Trap shoot like a champion
Editor's Note: Sports reporter Sara Seyydin caught up with Bernie Fox, champion trap shooter and president of the Auburn Trap Club, Friday, for instructions on how to trap shoot like a champion. This is the fifth in a series of how-to articles appearing Tuesdays in Journal Sports. A summary of Fox's basic tips, instructions and insights follow.
Before learning any of the mechanics of shooting a trap gun, you have to take the right precautions. First, it is recommended that you learn from a National Rifle Association Certified Instructor. Make sure you have glasses to protect your eyes and earplugs or shooting earmuffs to protect your ears. Also, keep in mind the rules of the club you are shooting at. When handling your gun, make sure it is unloaded until you get to the range and are ready to shoot. Do not point the gun at or near anyone. The barrel should be facing the ground and the gun should be open to show it is unloaded. When you are ready to shoot, carefully load your gun, close the barrel and make sure it is cocked.
Stance and grip
In trap shooting, it is particularly important to stand and position your gun correctly. Put your arms above your head and find the meaty area of your shoulder. The back of the gun should be resting very firmly on this more muscular area, not on your collarbone, on the shoulder of your dominant eye. If the gun isn't positioned correctly on your shoulder, the kick could hurt. Hold the back end of the gun with your dominant hand. Keep your finger off of the trigger until you are ready to shoot. Hold the barrel of the gun, closer to the trigger, with your other hand. Most of the pressure should be in your dominant hand. The front hand should be relaxed and steady. Push the side of the gun very firmly into your cheek. It should be so firm it makes your cheek hang over a little bit. This is another tactic to protect your face from the recoil. Stand with your feet shoulder width apart. Your dominant foot should be back, while your other foot is forward and bent. Imagine the stance you take when at bat during a baseball game. This will ensure you stay stable while firing.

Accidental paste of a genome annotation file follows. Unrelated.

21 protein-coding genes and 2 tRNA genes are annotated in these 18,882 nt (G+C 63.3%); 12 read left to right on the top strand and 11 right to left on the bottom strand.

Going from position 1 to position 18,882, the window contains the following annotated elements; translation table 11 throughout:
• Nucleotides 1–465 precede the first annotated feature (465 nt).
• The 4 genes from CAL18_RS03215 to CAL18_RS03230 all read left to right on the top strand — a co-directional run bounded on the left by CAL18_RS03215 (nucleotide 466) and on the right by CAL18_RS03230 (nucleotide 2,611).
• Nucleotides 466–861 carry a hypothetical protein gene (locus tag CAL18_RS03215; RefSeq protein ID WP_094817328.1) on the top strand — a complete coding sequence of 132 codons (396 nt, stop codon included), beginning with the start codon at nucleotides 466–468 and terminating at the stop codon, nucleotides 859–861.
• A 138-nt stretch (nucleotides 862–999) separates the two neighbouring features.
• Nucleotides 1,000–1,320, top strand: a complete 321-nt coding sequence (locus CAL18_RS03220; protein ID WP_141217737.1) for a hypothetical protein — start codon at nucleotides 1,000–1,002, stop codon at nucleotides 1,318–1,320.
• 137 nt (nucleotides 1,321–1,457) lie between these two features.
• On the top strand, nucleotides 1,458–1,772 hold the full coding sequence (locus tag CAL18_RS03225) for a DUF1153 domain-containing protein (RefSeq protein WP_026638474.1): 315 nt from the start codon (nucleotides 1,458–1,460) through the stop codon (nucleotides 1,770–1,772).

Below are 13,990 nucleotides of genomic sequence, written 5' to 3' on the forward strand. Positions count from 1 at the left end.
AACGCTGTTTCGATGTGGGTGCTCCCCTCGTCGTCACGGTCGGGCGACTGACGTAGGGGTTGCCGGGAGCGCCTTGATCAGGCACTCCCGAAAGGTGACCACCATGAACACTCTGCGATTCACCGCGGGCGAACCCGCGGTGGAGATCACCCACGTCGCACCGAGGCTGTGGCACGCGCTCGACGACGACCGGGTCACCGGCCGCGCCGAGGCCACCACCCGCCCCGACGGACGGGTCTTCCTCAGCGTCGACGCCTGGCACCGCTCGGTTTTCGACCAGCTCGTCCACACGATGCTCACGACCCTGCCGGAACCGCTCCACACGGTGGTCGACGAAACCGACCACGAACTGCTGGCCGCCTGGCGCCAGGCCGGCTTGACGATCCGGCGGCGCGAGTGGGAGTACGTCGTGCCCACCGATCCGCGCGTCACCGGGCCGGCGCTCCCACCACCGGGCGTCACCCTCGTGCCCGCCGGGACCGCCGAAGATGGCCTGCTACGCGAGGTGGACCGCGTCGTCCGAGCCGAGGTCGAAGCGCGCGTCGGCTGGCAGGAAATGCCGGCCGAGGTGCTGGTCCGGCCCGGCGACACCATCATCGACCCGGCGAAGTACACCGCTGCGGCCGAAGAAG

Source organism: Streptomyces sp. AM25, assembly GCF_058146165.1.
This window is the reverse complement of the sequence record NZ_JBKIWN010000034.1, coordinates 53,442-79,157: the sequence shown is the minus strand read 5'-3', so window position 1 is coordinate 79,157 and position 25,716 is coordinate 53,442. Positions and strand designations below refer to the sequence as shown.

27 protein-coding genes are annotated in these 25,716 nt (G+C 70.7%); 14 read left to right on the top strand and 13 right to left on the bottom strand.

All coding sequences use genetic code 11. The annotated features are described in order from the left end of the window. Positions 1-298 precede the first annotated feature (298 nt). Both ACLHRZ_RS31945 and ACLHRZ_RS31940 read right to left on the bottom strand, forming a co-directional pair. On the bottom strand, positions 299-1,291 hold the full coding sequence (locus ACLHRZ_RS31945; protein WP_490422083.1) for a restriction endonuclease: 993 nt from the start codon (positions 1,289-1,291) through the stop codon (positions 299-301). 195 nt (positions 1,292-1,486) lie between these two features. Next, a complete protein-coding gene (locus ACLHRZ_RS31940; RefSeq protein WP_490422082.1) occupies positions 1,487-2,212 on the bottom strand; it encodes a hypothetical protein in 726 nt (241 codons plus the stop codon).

Aim and fire
Stare down the barrel of the gun at the bead on the end. In trap shooting, you won't know exactly which direction the clay pigeon will go when it is released, but keep in mind that the bullet travels much faster than the target. When you are ready to shoot shout "pull" to your partner. When you spot the target, move with a smooth, fluid motion to line your bead up with it. As you move the gun it should stay firmly planted to your cheek and in the meat of your shoulder. When you have lined up the bead with the target, keep in mind that you can't shoot it exactly in that spot or you will miss it. Move your body and your gun in tandem with the target. When they are aligned, quickly pull the trigger. In trap shooting, unlike other types of shooting, it is necessary to pull the trigger at this fast pace. The gun is made to respond to rapid firing. Remember that as you shoot the recoil will send you backward if your stance and gun position are not strong and correct.
Remove, reload and repeat
Point your gun downward, open the barrel, remove the shell and drop it below your feet. Reload and repeat as necessary.
Reach Sara Seyydin at firstname.lastname@example.org
Try your hand at trap shooting:
The Auburn Trap Club provides free lessons to anyone desiring to learn how to trap shoot. Shells are $6 for non-members, $5 for members and loaner guns are available. Reservations must be made in advance. For more information, call (530) 885-5748, click www.auburntrapclub.com, or visit 11540 Lorensen Road, Auburn.